Thermography Poster ad

Thyroid Risk Factors For Breast Cancer

J Clin Endocrinol Metab. 1996 Mar;81(3):990-4.

Relationship between breast cancer and thyroid disease: relevance of autoimmune thyroid disorders in breast malignancy.
Giani C, Fierabracci P, Bonacci R, Gigliotti A, Campani D, De Negri F, Cecchetti D, Martino E, Pinchera A.
SourceInstitute of Endocrinology, University of Pisa, Italy.

Abstract

The relationship between thyroid dysfunction and breast cancer (BC) is debated. To clarify this controversial issue, a prospective study on thyroid function in BC was performed.

The prevalence of thyroid disease was examined in 102 consecutive BC patients with ductal infiltrating carcinoma after surgery and before starting any chemohormonal or x-ray therapy and in 100 age-matched control healthy women living in the same borderline iodine-sufficient geographic area. All subjects were submitted to clinical ultrasound thyroid evaluation and serum free T4, free T3, TSH, thyroperoxidase antibody, and thyroglobulin antibody determination. Fine needle aspiration was performed in all thyroid nodules. Estrogen and progesterone receptors (ER and PR, respectively) were assayed in 92 and 55 BC specimens, respectively.

The overall prevalence of thyroid disease was 47 in 102 (46%) in BC patients and 14 in 100 (14%) in controls (P < 0.0001). The prevalence of nontoxic goiter was 27.4% in BC patients and 11% in controls (P = 0.003). Hashimoto's thyroiditis was found in 13.7% of BC patients and in only 2% of the controls (P < 0.005).

Other thyroid disorders found in the BC group included 2 cases of Graves' disease, 2 of thyroid carcinoma, and 1 of subacute thyroiditis, whereas in the control group only 1 case of Graves' disease and none of the other disorders were found. Mean free T3, free T4, and TSH concentrations showed no difference between BC patients and controls.

The prevalence of thyroperoxidase antibody was higher in BC patients than in controls (23.5% vs. 8%; P < 0.005), whereas the prevalence of thyroglobulin antibody was not different. In BC patients the presence of thyroid antibodies was more frequently associated with clinically detectable autoimmune thyroiditis (14 of 26, 51.8%; P = 0.03) and was more common in the younger group. The positivity of ER was found in 51 of 92 (55.43%) and that of PR was found in 26 of 55 (47.27%) BC specimens. No relationship was found among ER, PR status, and the presence of serum thyroid antibodies.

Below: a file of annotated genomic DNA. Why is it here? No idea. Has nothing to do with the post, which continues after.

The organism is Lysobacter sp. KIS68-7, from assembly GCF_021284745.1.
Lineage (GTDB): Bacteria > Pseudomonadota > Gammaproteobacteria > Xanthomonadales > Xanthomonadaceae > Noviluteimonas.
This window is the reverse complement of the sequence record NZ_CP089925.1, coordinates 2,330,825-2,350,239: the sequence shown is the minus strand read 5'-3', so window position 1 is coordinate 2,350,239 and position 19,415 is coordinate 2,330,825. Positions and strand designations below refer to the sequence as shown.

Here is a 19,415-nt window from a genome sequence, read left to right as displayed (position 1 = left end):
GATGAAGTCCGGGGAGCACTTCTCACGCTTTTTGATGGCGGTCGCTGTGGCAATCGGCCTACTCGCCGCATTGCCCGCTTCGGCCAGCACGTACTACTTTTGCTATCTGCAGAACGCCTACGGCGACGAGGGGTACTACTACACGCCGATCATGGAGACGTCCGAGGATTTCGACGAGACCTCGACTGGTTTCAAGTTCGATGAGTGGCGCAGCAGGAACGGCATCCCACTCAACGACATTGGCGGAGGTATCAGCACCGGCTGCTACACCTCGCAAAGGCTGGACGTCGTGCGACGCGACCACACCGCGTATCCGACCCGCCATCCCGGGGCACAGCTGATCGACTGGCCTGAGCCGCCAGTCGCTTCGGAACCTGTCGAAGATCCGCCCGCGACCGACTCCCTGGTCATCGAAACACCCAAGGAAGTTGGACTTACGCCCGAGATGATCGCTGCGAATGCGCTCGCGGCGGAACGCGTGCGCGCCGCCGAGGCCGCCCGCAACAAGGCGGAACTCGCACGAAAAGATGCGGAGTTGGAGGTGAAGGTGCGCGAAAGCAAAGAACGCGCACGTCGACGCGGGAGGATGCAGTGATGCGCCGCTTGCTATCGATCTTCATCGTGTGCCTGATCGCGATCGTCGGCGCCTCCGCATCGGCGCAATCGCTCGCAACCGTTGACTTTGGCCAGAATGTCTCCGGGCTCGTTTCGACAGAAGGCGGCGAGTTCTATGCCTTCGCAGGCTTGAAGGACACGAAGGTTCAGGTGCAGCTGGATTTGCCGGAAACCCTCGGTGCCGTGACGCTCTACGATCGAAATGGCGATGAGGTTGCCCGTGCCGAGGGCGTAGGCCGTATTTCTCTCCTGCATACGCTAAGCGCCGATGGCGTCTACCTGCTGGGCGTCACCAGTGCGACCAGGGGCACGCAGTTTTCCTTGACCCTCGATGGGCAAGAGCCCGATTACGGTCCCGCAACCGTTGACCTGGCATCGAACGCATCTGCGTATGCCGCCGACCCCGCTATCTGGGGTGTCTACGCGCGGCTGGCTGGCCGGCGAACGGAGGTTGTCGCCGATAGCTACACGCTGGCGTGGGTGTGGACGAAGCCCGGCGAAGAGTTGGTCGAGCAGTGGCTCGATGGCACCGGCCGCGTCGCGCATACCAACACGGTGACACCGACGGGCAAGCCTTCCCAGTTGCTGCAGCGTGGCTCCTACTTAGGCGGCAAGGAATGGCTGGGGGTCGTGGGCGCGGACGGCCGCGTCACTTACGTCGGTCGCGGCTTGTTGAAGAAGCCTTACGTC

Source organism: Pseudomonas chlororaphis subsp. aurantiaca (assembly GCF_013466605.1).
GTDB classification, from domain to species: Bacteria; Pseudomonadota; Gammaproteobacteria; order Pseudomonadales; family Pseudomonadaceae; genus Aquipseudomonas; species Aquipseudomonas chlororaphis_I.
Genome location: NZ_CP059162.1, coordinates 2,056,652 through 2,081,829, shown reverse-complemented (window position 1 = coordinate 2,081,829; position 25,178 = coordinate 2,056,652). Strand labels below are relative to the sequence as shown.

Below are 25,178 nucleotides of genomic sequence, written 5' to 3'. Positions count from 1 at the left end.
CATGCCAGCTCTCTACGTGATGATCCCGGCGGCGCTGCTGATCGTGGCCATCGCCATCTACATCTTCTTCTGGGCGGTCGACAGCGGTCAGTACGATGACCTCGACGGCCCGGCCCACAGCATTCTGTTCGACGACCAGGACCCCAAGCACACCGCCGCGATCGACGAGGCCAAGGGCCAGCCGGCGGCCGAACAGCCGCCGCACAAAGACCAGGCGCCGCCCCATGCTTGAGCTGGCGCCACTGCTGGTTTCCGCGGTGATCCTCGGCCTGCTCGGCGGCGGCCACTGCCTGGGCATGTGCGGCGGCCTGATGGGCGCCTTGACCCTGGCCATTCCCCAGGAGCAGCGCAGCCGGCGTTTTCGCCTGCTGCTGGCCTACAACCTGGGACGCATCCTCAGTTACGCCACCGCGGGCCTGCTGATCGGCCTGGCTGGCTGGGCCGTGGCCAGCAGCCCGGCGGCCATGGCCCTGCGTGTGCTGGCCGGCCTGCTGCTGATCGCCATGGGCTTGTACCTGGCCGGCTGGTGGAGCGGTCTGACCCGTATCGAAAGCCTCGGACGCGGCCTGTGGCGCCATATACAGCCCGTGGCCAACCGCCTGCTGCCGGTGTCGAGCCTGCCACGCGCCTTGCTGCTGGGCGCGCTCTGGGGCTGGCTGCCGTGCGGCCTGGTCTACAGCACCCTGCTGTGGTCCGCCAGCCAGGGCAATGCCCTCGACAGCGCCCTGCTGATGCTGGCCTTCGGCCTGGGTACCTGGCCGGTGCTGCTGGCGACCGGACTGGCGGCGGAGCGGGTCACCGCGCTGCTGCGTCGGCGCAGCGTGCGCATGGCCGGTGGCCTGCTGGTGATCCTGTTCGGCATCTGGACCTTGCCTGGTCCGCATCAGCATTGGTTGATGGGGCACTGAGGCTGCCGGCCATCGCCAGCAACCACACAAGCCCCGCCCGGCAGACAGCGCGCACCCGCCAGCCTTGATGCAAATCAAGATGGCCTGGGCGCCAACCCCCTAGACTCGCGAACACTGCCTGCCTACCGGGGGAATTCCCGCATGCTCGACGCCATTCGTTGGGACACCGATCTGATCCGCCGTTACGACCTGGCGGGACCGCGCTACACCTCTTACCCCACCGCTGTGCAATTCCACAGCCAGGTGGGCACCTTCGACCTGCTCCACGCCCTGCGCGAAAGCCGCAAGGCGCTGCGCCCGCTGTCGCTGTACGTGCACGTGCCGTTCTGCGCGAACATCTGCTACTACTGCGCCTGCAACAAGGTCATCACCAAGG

In conclusion, 1) the present study provides evidence that the overall prevalence of thyroid disorders is increased in patients with breast cancer, and 2) thyroid autoimmune disorders, especially Hashimoto's thyroiditis, account to a large extent for the increased prevalence of thyroid disease in patients with breast cancer. This feature is independent from the ER and PR status of the primary tumor.

The present findings call attention to the usefulness of screening for thyroid disease in any patient with breast cancer.

Clinical Studies

Thyroid autoimmunity in patients with malignant and benign breast diseases before surgery
E Giustarini,A Pinchera,P Fierabracci,M Roncella1,L Fustaino1,C Mammoli1 and C Giani

Exderp from website of:
Europen journal of endoctronology
http://www.eje-online.org/

Various authors have focused attention on the relationship between BC and thyroid disorders. In particular, a strong relationship between breast malignancy and thyroid autoimmune disorders has been found by Giani et al. and confirmed by Smyth et al. All these studies have been carried out in BC patients after mastectomy and before beginning any chemo-hormonal adjuvant therapy.

Probably the onset and course of Hashimoto’s thyroiditis are generally insidious and the patient does not become symptomatic until the development of hypothyroidism or goitre. This makes it difficult to evaluate the role of stress in the onset and/or course of these diseases.

In our study we confirmed the high prevalence of autoimmune thyroid diseases in BC.

In general, signs of thyroid autoimmunity, including diffuse hypoechogenicity of the thyroid gland associated or not with the presence of circulant antithyroid antibodies, were detected in the majority of BC patients at significantly higher levels than those detected in BBD patients.

The results of this study confirm a strong relationship between thyroid autoimmunity and BC. For the first time we have demonstrated that this relationship is also present before surgery and any anti-tumoural treatment. In addition, we have demonstrated a high incidence of thyroid autoimmune disorders in BBD, but at less significant values with respect to breast malignancies.

In conclusion, we confirm that all patients with breast pathology should be evaluated for thyroid autoimmune disorders, possibly to detect BC patients with hypothyroidism who need substitutive treatment before surgical treatment.

PMID:8772562[PubMed - indexed for MEDLINE]